The analysis of the four BCBSM interventions involved three different data sets: (1) to study the written communication to plan members (hereafter called mailings) and advertising interventions we compared the claims of in-state BCBSM members to out-of-state members from two national and two regional employer groups (only Michigan members were eligible to receive the mailings or to be exposed to the advertising on a regular basis); (2) to study the GS intervention we compared claims of members associated with physicians in the GS program to claims of members associated with other Michigan physicians; (3) to evaluate the PI program we compared claims of members associated with the group of practices that received the incentive to claims of members associated with the group of closest matching Michigan practices that did not receive the incentive. The first dataset includes in-state and out-of-state members, the second only the Michigan members, and the third is a subset of Michigan members. Because the first analysis makes comparisons between states, we were concerned that differences in generic substitution policies between Michigan and other states could confound the analysis. In Michigan, if a prescription is written for a medication that has a generic equivalent alternative (i.e., an A-rated drug), the pharmacist is allowed to dispense the generic version if the physician has not designated “dispense as written” (DAW) on the prescription. Because most states (40 in 2003) and all neighboring states of Michigan (where most control group members likely reside) had policies similar to Michigan's during the study period, we expect varying generic substitution policies to have minimal influence on the results.
Our original sample for these analyses involved the entire population of BCBSM subscribers for the period January 1, 2000–December 31, 2003. Intervention and control groups were restricted to those members whose benefit designs were known at the time of each prescription purchase. These members were employees of two national employer groups and two smaller, regional employer groups.
We studied seven classes of drugs: ACE inhibitors, α-blockers, calcium channel blockers, oral hypoglycemics, proton pump inhibitors, selective norepinephrine reuptake inhibitors, and selective serotonin reuptake inhibitors. These classes of drugs were chosen because they were used to treat prevalent chronic diseases, they involved high spending, and each class had both generic and brand name drugs. These drugs represent approximately 27 percent of BCBSM's total spending on prescription drugs.
Of the original 52,517,782 pharmacy claims in the time period under study, about 25 percent (n = 9,790,064) involved the above seven drug classes and were subsequently used in our analyses. Of these 93 percent were from the two national employer groups and the other 7 percent from the two Michigan-based employer groups. A subset of 1,342,922 claims was associated with a PI intervention or control group practice. Retail claims made up the bulk (88 percent) of all claims in the data.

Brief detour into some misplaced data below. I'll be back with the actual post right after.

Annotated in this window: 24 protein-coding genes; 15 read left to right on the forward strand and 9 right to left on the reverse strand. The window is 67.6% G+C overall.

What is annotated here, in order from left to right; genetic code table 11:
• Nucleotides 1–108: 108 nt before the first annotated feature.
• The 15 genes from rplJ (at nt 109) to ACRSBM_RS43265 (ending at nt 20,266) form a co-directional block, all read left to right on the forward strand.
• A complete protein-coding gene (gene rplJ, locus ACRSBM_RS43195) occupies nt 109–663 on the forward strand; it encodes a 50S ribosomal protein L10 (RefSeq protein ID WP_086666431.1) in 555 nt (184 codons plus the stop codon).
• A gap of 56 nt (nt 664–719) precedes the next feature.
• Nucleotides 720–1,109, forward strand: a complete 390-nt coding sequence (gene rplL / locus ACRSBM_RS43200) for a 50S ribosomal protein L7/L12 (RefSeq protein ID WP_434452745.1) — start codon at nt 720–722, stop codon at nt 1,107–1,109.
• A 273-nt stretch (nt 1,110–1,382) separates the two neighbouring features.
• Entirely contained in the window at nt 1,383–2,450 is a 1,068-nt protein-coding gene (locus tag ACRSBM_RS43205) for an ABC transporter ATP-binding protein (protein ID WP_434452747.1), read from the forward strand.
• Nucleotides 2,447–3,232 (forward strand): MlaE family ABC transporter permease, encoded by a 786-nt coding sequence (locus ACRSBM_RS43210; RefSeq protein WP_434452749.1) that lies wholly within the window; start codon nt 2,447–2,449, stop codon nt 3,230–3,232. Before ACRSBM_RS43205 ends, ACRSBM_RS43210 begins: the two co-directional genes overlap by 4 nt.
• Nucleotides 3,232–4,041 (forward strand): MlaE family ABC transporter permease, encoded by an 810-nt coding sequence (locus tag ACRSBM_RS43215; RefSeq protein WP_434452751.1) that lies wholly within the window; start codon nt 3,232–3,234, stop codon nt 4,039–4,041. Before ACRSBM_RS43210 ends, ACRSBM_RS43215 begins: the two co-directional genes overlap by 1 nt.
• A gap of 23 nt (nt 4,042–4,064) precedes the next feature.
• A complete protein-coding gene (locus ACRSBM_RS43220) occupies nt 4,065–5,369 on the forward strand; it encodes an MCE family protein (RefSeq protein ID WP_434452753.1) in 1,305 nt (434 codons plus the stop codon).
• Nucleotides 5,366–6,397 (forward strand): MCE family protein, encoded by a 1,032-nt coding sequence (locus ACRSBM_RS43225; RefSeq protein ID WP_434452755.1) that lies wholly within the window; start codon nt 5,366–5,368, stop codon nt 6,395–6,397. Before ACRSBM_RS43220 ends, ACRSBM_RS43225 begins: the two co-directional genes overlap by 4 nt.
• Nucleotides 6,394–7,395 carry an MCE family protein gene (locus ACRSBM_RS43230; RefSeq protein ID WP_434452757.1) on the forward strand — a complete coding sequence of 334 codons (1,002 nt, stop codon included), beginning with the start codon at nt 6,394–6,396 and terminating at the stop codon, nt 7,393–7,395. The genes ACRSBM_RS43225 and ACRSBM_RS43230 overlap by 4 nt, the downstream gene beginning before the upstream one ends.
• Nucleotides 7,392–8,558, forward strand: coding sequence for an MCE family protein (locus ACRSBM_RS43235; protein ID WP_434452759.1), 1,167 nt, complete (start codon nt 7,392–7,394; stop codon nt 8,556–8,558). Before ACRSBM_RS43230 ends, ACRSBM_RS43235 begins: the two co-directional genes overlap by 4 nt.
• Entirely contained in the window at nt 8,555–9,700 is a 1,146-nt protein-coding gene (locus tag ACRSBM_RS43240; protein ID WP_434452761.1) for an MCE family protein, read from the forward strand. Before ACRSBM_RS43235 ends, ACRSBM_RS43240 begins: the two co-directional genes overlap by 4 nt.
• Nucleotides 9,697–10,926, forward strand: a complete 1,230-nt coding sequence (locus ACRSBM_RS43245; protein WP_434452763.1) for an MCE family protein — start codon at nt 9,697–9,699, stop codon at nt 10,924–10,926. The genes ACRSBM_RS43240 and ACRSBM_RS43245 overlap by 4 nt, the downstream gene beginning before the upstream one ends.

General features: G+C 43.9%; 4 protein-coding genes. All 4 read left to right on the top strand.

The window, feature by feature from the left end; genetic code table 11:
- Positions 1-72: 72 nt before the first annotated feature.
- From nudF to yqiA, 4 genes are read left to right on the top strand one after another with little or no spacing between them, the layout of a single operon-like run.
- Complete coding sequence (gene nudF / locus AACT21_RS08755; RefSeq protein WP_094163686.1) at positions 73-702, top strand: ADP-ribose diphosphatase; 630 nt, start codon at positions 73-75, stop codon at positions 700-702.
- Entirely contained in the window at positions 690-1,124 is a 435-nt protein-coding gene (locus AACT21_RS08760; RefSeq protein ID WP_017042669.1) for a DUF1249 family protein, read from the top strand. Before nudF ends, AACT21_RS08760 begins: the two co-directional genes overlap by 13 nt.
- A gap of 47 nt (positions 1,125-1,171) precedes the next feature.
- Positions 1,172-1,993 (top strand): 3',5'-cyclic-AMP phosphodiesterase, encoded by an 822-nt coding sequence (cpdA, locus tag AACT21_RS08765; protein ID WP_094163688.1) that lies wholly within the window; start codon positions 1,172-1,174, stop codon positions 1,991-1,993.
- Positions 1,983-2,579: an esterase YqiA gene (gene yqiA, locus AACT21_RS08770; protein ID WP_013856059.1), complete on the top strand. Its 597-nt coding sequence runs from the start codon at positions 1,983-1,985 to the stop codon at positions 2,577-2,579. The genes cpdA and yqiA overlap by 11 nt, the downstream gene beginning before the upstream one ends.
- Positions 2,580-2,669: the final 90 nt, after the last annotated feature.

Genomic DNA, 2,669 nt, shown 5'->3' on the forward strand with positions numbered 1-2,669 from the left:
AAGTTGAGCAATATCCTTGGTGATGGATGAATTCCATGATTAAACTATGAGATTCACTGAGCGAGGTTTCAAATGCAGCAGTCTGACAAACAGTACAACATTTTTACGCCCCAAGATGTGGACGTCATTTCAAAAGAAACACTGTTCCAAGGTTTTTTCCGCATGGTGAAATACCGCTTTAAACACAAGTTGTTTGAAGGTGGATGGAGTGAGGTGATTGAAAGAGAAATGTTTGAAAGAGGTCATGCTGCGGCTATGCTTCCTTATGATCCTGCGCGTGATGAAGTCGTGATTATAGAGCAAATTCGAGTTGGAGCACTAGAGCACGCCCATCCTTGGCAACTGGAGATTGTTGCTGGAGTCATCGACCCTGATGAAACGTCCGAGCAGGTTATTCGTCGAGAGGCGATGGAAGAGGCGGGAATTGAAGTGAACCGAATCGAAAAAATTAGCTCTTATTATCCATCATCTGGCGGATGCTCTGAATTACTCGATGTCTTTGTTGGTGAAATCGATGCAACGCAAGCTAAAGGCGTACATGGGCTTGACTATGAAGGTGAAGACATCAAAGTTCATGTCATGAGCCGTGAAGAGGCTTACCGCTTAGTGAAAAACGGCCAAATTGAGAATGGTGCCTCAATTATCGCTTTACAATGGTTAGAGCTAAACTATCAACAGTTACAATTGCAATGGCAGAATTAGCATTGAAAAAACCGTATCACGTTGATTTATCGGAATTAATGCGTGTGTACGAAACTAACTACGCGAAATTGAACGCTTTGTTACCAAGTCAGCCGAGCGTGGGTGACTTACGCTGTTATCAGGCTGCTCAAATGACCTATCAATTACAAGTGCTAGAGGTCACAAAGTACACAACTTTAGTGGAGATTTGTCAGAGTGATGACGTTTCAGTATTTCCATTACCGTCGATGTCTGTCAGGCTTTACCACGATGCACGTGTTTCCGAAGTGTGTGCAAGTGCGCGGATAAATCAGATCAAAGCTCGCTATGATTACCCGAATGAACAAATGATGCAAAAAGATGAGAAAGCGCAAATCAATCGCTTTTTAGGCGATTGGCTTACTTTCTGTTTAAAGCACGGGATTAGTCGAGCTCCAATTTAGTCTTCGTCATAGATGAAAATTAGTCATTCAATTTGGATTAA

Because we were studying multiple interventions, we used a complicated quasi-experimental design requiring multiple control groups with varying numbers of physicians, patients, and claims (Table 1). For each intervention, we chose the control group that most closely resembled the intervention group. Because all the members residing in Michigan were subject to the mailings and the advertising, we used as a control group non-Michigan residents employed by one of the four employers for which we had benefit design information. Because a subset of Michigan physicians received GSs, we assessed the impact of the GS program using claims associated with these physicians as the intervention group and claims for other Michigan physicians as the control, thereby enabling the effectiveness of these interventions to be evaluated within Michigan (if we had used data external to Michigan we would have had to account for differences between states in regulations governing the resale of generic samples). Because strict criteria had been used by BCBSM to select physician groups for the PI program (practices had to demonstrate a strength of leadership and ability to implement change as BCBSM felt that such attributes were necessary to respond rapidly and aggressively to the intervention), we considered only groups in Michigan with the most closely matching characteristics (geography; group size; percent of employees salaried; group cohesiveness and leadership assessment; urban/rural location; and per-member per-month spending) as controls. To describe location, Michigan was partitioned into Southeastern, Southwestern, and Northern regions such that every physician group resided within only one region. The cohesiveness and leadership rating was based on BCBSM's qualitative assessments of the groups, which were based on feedback from the pharmacists working with each of the groups. We formed a combined scale that ranged from 0 to 7 with 7 indicating the highest degree of cohesiveness and leadership.
The main measure of generic dispensing was the overall GDR, stratified by the mode of purchase (retail and mail-order). We felt that stratified models were warranted because the mechanisms driving consumer behavior might differ across the modes of purchase. We also analyzed the GDR separately for claims associated with a new condition (initial fills) and preexisting conditions (refills). We analyzed the data at the claim level within and across all classes of drugs.